The infusion of thyrocalcitonin (TCT) into thyroparathyroidectomized rats, given either no exogenous parathyroid hormone or a constant infusion of this hormone, leads to a transient phosphaturia and a decreased excretion of urinary magnesium, calcium, and hydroxyproline without a change in glomerular filtration rate. The changes in phosphate excretion may be due to a direct effect of the hormone upon renal tubular function or they may be a consequence of the fall in plasma calcium brought about by the action of TCT upon bone. In support of this latter alternative is the fact that the infusion of sodium ethylenebis-oxyethylenenitrilotetraäcetic acid (EGTA, a specific chelator of calcium) also leads to phosphaturia presumably as a consequence of hypocalcemia. However, EGTA infusion leads to enhanced urinary hydroxyproline excretion and sustained phosphaturia. These latter observations are interpreted to mean that alterations in the local ionic environment of osteolytic cells lead to changes in their activity and constitute a local regulatory system whose activity is modulated by the hormones, thyrocalcitonin and parathyroid hormone.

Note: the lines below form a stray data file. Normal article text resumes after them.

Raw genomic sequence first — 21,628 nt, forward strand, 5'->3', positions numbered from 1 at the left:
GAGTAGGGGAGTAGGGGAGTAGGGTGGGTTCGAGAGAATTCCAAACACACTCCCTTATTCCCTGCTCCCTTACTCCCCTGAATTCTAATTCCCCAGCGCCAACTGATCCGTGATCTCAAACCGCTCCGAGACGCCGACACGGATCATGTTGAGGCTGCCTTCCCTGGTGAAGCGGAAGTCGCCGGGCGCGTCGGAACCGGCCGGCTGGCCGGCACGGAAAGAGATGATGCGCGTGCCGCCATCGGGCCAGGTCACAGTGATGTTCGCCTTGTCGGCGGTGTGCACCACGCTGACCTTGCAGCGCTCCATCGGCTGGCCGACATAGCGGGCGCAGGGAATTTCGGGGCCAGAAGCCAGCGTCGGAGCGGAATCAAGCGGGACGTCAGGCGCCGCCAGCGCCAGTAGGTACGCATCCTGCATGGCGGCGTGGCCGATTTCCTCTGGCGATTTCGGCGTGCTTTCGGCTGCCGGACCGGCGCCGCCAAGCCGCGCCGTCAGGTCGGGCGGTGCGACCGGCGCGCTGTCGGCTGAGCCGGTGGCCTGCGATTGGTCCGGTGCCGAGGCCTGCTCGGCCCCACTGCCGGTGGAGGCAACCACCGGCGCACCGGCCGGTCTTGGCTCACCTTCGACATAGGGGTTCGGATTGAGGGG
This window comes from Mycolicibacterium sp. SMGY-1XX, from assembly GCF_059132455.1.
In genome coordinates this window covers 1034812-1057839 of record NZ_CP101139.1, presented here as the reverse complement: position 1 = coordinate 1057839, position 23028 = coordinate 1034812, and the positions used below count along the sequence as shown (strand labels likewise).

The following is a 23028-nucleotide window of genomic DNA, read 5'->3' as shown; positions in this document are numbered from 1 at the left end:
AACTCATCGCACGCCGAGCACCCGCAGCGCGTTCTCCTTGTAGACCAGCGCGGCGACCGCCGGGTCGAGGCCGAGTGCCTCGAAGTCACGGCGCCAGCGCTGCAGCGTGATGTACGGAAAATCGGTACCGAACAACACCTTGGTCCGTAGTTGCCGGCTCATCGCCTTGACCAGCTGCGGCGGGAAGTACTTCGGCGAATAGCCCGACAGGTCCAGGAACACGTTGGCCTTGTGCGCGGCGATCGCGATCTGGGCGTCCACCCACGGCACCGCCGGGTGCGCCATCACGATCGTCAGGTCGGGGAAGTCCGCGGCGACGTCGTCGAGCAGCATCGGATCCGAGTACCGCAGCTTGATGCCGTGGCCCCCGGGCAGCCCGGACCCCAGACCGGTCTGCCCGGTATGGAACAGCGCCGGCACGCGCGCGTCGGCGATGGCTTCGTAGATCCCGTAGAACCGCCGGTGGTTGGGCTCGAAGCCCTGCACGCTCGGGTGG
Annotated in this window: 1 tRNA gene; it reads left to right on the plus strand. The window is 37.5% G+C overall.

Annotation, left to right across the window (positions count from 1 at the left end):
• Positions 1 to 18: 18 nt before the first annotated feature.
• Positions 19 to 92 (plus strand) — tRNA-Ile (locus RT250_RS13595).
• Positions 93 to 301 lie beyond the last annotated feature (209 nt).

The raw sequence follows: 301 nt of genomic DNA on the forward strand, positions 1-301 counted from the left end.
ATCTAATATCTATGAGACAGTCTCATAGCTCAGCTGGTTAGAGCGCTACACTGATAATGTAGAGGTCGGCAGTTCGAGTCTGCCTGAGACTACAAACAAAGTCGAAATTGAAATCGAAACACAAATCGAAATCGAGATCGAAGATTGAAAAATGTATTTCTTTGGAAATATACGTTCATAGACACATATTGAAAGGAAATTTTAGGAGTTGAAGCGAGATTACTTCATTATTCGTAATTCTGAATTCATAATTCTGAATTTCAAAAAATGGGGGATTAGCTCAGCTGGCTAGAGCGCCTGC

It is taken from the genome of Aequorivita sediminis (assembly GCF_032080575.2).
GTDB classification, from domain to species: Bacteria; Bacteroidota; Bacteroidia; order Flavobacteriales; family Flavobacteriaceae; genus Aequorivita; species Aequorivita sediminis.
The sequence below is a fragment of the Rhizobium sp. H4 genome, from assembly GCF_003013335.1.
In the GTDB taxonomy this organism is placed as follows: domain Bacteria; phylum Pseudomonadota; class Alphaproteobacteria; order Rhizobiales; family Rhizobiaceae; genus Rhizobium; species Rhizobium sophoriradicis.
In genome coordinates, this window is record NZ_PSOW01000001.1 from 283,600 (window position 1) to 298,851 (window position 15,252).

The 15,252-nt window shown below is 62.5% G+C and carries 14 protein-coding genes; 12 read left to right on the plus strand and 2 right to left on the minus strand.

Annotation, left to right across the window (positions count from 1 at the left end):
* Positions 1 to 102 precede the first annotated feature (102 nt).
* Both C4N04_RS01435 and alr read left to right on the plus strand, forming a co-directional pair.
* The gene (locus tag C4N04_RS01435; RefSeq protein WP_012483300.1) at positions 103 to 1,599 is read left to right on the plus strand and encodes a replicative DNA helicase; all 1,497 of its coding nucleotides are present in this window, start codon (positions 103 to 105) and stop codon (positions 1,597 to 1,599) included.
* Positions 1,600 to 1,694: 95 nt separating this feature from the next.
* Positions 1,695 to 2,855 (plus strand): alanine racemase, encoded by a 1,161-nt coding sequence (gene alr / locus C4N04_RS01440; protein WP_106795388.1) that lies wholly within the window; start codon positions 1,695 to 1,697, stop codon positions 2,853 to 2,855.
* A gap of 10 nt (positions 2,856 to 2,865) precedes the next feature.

Howard Rasmussen, Constantine Anast, Claude Arnaud